What is a House? The Living Space in Movies
- Instructor: Rubén Alcolea
- Time: M 10:10 a.m.–12:05 p.m.
- Location: 261C East Sibley Hall
- Credits: 3
Human interaction gets domestic in spaces where architecture is more than just a plain answer to our basic needs. The evolution of our living environments through history has defined a research field for spatial, perceptive, and constructive experimentation, but also has transformed the way we live. Ever since the invention of photography (1839) and film (1895), media has been used not only to portray domesticity but at the same time to alter its nature into an alternative and rich reality where our dreams and fears are projected.
The theory class What is a House? The Living Space in Movies examines how the human condition and domesticity have been depicted in movies. It is a journey, a sort of search for a better understanding of the way we inhabit, and how whether daily routines or profound experiences are performed at movies. Rather than films as pure case examples, they provide an open field, allowing the conversation to focus on how the stories are told by filmmakers through the use of constructed spaces. In addition to the analysis of the way some of the most influencing homes have been depicted in the history of film, alternative domesticities will be also part of a wider conversation which will address how 'The Home' is globally disseminated.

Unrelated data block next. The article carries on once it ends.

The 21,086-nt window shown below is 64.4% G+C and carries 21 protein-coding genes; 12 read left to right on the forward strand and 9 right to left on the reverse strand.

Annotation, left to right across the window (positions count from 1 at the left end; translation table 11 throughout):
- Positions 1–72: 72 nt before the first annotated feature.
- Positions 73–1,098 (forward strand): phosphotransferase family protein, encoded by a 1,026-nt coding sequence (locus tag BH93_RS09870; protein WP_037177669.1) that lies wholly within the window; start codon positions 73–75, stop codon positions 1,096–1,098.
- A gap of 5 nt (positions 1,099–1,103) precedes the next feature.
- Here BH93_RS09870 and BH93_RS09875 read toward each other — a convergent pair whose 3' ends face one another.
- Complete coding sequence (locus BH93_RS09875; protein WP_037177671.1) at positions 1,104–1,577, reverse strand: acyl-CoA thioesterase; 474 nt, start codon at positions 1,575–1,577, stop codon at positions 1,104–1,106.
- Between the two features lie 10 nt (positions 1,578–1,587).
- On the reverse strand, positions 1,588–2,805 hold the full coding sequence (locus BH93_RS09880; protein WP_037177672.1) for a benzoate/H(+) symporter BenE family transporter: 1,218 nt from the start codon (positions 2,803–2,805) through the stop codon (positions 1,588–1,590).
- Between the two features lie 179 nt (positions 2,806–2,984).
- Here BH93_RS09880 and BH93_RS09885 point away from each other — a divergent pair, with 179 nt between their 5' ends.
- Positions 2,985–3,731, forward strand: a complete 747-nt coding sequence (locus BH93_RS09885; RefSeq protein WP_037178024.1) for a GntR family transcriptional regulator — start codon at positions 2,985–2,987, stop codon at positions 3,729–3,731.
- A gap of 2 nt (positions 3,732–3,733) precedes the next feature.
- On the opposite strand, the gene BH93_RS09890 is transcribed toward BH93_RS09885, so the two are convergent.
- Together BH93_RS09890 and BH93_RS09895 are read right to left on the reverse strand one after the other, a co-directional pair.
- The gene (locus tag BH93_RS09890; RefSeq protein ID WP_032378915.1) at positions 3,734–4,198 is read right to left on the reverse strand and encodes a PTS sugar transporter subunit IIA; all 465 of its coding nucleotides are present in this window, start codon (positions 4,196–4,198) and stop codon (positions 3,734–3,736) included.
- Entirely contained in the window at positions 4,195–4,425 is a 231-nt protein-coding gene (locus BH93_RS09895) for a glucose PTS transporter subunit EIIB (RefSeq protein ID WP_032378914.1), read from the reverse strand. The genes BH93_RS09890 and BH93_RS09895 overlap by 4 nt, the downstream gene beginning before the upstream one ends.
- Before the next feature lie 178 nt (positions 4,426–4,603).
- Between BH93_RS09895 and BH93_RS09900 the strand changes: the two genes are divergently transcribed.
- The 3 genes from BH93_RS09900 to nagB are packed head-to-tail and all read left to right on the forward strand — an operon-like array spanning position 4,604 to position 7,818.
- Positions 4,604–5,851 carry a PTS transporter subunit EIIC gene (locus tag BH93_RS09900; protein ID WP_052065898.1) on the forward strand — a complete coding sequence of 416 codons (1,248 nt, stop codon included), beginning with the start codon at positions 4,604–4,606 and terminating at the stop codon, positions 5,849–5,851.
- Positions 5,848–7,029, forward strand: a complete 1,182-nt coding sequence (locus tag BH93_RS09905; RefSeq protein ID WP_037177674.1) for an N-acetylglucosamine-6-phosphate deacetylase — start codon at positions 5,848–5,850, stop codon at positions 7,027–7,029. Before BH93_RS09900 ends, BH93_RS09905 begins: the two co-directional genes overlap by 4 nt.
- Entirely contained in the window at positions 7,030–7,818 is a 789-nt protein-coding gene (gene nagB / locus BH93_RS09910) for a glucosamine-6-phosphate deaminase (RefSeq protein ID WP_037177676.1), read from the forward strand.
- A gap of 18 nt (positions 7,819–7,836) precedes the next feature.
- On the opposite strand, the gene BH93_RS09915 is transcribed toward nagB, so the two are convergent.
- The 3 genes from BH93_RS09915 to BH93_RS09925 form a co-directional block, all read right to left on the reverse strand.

Lectures will be complemented with short projections and discussions. Both a presentation and a paper should be produced as a result of personal research, as well as original material to show a deep investigation on one of the concepts, spaces, or movies studied through the semester.
Some of the work produced in previous electives is compiled in the volumes What is a House? and Spaces of Discomfort, both available at Cornell Library and online at issuu.com.
Instructor permission required:
It is strictly required to attend the first class. Instructions will be given then to submit a research proposal afterwards.